because these trees will not, even if they’re healthy and resist the blister rust and avoid the pine beetle,

they’re probably going to be 40 years old before they produce any cones.

So we’re doing this with a lot of faith in the future,

and a lot of faith that this species is going to be on the landscape still in the future,

so we have to look long term with this project.

[Long shots of silhouettes of whitebark pine trees in front of a sunset.]

[Credits:]

[Samples used under Creative Commons Sampling Plus 1.0 License:]

[Parks Canada logo.]

[© Her Majesty the Queen in Right of Canada, represented by Parks Canada, 2010.]

[Canada wordmark.]

High up on a mountain slope a sturdy whitebark pine stands its ground against the elements. It grows in the harsh subalpine environment where few other plants can survive.

In these windswept places the whitebark pine stabilizes soil, creates habitat, and holds snow to control water flowing from the mountains in the spring. It is an impressive sight; however, it is now more common to see skeletons of these trees where they once thrived.

Healthy whitebark pine trees
Healthy whitebark pine trees © Parks Canada

Whitebark pine (pinus albicaulis) and the closely related limber pine (pinus flexilis) are species at risk. A non-native fungal disease called White pine blister rust (Cronartium ribicola), fire suppression, mountain pine beetle, and climate change are threatening the survival of these trees.

 Skeleton whitebark pine forest and inset blister rust cankers
Skeleton whitebark pine forest and (inset) blister rust cankers © Parks Canada

An old friend to wildlife

Slow growing, whitebark and limber pine may not produce cones until they are over 50 years old. When cones develop, their seeds are similar to the pine nuts sold in stores. The seeds are an important source of protein for animals like the Clark's nutcracker, red squirrel, and grizzly bear.

The whitebark pine and Clark's nutcracker have a particularly special connection. The tree relies on the nutcracker, with its long pointed beak, to break apart cones and spread seeds.

Close-up of a Clark's nutcracker Clark's nutcracker © Parks Canada

The Clark's nutcracker gathers and stores seeds for the winter, usually in places that are open, sunny and likely to remain mostly snow-free.

These locations are also great places for whitebark pine trees to grow. The Clark’s nutcracker does have a very good memory, but about half the stored seeds are forgotten and left to grow into new trees.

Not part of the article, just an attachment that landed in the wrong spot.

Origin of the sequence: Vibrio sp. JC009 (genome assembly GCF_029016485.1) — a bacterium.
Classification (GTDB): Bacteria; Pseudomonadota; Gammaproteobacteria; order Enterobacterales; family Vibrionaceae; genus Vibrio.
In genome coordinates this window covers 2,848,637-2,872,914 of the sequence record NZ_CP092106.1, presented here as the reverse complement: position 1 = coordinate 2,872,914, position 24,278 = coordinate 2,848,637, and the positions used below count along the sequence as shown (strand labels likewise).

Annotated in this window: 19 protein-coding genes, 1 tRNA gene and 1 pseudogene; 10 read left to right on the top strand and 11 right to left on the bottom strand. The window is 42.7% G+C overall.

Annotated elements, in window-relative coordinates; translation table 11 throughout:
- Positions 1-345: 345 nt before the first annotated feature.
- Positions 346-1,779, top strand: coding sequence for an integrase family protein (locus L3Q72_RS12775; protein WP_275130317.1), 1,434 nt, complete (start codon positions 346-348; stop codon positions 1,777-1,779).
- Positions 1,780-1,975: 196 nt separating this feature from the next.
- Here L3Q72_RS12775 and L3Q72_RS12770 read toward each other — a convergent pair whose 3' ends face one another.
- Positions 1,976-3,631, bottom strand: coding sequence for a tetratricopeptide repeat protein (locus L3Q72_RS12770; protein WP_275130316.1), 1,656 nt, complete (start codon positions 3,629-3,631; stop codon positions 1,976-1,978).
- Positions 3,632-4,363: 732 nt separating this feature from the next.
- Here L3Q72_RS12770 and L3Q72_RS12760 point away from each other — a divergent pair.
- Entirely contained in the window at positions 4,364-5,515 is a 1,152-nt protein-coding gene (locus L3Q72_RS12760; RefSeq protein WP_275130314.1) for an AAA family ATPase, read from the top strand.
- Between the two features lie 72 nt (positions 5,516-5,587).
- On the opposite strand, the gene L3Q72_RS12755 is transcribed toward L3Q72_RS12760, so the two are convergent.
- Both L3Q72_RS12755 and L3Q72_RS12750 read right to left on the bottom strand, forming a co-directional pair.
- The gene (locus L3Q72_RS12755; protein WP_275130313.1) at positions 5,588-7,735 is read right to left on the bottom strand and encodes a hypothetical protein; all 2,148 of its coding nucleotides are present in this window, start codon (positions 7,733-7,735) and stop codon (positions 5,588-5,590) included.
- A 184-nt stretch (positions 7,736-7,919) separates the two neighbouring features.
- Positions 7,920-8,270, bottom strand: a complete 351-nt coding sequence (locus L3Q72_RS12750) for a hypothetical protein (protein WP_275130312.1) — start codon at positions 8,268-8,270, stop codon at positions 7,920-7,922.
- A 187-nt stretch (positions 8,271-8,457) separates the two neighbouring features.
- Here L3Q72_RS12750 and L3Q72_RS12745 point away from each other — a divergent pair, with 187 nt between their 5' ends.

Firing up restoration

Historically Rocky Mountain fires were more frequent, and were mostly small and patchy. They created open spaces for the nutcracker and whitebark pine. Fire suppression has interrupted this process.

Parks Canada has now developed a Terra Torch to burn small patches the way lightning strikes would have in the past. This technique has been used to complete prescribed fires in 26 small plots near Summit Lake.

Seeds from surviving trees have been collected, grown into seedlings, and planted in the burned areas and in other places in the park. The seeds are taken from healthy trees found in forests where most others have been infected or killed by the white pine blister rust disease. It is hoped that these trees will be resistant to the blister rust.

As of 2012, there have been 4,481 whitebark pine and 835 limber pine seedlings planted in the park.

Parks Canada conducts a prescribed fire to create openings for whitebark pine
Parks Canada conducts a prescribed fire to create openings for whitebark pine © Parks Canada

Volunteers have helped with seed gathering and planting; check the volunteer page for future opportunities. Whitebark and limber pine trees can be recognized by their needles, which grow in bundles of five. The more common lodgepole pine (pinus contorta) has needles in bundles of two.

Volunteers help plant whitebark pine seedlings in Waterton
Student volunteers help plant whitebark pine seedlings © Parks Canada

Next time you’re hiking in Waterton Lakes National Park, take the time to see if you can find one of these special five-needled pines.